Light polarization underpins a variety of recent technological innovations, including 3D cinema and LCD screens. In LCDs, tiny electronically controllable liquid crystal elements are sandwiched between polarizers. If, instead, other transparent, polarization-altering films—such as cellophane wrapping paper and packing tape—are placed between a set of polarizers, a network of polarization-filtered colors can be observed.
In the American Journal of Physicsby AIP Publishing, Aaron Slepkov of Trent University in Canada explores the physics of how these colors emerge, how they can be controlled, and why subtle changes in viewing angle, orientation of the sample and the order of film layers between polarizers can have dramatic effects on observed colors.
The research emphasizes visual examples of concepts related to birefringence, such as addition, subtraction, and order of operations. For example, the noncommutative nature of birefringent addition is usually illustrated using formal matrix mathematics. However, in this case, researchers use color visualization.
“I use a visual language of coloring to illustrate subtle physics that are often only demonstrated mathematically,” Slepkov said.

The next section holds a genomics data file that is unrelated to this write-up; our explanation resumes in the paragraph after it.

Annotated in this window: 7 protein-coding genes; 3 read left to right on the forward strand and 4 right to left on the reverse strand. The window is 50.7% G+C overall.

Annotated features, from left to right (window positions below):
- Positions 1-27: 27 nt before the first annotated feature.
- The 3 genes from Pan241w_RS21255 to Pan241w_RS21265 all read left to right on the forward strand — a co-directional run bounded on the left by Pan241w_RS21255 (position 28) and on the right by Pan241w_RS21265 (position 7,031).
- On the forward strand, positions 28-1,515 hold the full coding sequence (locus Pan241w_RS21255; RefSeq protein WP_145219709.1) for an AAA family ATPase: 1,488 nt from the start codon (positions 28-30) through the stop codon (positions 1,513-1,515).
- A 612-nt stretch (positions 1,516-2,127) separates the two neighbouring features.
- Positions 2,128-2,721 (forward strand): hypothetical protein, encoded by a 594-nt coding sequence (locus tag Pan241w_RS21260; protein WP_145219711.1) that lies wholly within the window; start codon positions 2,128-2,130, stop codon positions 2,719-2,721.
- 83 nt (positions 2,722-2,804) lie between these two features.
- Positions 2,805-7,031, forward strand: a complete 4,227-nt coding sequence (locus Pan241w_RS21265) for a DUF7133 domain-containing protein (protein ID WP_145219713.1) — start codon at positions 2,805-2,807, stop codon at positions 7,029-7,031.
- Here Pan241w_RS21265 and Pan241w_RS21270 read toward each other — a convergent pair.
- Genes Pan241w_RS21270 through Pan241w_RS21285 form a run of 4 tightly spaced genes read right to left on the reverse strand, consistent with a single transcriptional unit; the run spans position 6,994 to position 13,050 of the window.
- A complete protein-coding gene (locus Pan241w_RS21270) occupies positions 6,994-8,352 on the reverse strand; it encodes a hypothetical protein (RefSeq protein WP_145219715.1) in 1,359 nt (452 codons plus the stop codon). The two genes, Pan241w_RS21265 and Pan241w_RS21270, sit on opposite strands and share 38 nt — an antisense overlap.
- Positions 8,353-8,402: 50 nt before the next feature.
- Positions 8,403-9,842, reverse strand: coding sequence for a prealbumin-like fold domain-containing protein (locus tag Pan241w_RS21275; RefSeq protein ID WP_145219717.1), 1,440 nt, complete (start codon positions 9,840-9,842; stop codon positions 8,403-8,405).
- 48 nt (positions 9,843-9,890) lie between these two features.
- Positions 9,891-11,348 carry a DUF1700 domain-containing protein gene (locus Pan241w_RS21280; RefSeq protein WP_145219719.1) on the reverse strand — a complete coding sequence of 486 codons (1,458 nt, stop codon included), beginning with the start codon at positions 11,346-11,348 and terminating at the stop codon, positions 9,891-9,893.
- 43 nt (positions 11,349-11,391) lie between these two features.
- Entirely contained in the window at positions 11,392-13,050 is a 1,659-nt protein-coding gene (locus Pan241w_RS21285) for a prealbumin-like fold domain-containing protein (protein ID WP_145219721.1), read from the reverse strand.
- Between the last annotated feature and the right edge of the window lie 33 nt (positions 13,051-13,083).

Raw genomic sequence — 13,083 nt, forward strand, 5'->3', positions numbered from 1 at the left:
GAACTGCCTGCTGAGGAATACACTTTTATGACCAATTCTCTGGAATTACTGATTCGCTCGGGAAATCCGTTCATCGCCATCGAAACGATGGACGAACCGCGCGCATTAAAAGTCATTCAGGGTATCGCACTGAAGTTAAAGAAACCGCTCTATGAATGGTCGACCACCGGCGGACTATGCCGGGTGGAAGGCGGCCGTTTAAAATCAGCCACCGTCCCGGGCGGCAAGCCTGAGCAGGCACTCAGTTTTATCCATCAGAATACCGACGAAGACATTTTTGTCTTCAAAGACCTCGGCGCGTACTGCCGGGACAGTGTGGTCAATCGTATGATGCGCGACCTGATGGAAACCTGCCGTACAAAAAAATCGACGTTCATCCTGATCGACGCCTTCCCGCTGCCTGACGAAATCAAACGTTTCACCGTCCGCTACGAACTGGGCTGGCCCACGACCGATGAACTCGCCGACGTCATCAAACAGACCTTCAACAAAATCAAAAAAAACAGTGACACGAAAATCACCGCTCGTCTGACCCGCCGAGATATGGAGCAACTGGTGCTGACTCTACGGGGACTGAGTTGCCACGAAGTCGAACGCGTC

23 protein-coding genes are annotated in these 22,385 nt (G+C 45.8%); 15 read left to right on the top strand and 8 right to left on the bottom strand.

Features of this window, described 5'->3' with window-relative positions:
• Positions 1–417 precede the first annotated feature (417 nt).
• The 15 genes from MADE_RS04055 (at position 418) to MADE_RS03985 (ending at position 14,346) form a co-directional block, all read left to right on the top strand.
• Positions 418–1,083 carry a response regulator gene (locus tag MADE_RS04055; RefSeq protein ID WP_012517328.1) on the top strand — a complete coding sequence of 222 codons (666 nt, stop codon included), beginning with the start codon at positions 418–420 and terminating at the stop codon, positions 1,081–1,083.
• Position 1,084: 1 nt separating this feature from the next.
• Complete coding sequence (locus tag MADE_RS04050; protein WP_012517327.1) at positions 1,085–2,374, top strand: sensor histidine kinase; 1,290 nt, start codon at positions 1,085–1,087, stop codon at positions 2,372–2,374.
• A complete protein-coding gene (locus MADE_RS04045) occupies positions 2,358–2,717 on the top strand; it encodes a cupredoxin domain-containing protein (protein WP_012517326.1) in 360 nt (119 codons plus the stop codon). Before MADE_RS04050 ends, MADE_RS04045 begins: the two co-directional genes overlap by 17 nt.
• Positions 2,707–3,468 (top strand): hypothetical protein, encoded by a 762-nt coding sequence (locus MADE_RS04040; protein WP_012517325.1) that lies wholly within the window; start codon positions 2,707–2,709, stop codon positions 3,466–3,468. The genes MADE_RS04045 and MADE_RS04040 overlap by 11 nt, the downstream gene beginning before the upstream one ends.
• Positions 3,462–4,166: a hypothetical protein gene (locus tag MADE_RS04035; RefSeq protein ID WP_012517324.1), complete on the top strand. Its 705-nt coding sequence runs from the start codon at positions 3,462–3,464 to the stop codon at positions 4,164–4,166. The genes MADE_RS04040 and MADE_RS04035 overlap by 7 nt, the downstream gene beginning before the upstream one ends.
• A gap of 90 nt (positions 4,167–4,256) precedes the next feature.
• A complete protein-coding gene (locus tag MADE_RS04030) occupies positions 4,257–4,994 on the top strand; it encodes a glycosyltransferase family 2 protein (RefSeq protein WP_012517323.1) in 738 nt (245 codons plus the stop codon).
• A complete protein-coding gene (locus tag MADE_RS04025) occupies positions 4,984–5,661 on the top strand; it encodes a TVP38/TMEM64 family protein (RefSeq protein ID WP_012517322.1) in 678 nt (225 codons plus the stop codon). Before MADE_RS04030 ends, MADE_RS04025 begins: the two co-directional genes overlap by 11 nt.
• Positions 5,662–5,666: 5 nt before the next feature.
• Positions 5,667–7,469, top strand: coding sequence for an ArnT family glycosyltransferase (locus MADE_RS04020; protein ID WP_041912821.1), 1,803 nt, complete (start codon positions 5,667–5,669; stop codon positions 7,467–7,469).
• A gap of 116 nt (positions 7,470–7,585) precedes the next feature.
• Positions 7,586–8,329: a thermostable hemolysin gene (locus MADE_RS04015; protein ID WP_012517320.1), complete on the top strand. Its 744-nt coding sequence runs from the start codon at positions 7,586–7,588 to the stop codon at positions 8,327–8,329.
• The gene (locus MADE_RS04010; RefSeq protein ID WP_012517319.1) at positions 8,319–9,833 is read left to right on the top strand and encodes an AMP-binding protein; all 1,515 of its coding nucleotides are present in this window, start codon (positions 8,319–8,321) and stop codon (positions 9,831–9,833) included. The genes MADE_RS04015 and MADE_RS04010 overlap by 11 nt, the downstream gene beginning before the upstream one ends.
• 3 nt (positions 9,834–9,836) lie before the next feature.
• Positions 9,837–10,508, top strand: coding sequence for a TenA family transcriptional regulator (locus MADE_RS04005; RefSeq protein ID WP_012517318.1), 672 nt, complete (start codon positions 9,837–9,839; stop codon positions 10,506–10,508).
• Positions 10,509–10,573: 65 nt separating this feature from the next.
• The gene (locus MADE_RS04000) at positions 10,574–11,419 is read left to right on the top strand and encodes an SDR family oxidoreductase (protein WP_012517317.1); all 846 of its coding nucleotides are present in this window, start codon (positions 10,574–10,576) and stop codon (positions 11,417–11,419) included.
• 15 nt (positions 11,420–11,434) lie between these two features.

It was inspired, in part, by the work of artist Austine Wood Comarow, who has made a career of applying bias-filtered coloring techniques to fine art. Austine coined the term “polage,” or collage polarization, to refer to her art.
Austine created a wide range of works using sophisticated layers of cut cellophane and other birefringent polymer films, interspersed with layers of polarizing films. His pieces range from small stand-alone pieces that fit on a shelf to massive, career-spanning installations at institutions, such as the Disney Epcot Center in 1981 and the Gyeongsangnam-do Institute of Science Education, Jinju, South Korea, in 2017.
“In this work, I clarify the connection between polarization filtering and observed colors. I demonstrate how various aspects of birefringence in common household films provide opportunities and challenges for their use in art,” Slepkov said. .
To create polarization-filtered color, all that is needed is a birefringent sample sandwiched between polarizers that form a polarization gate. Many household items can provide a kaleidoscopic array of colors and patterns.
Clear plastic cutlery, for example, provides a classic demonstration, where localized stress in the polymer structure results in differential birefringence, observable through a bias grid. Similarly, somewhat haphazardly folded cling film, gift basket wrap, and layered tape can form intricate images reminiscent of stained glass.
“The manipulation of birefringent films for the purpose of creating color images is fun and intellectually challenging. Much of the nuanced physics of polarization, birefringence, retardance and color theory can be seen in this accessible but expansive company,” Slepkov said.
Source of the story:
Material provided by American Institute of Physics. Note: Content may be edited for style and length.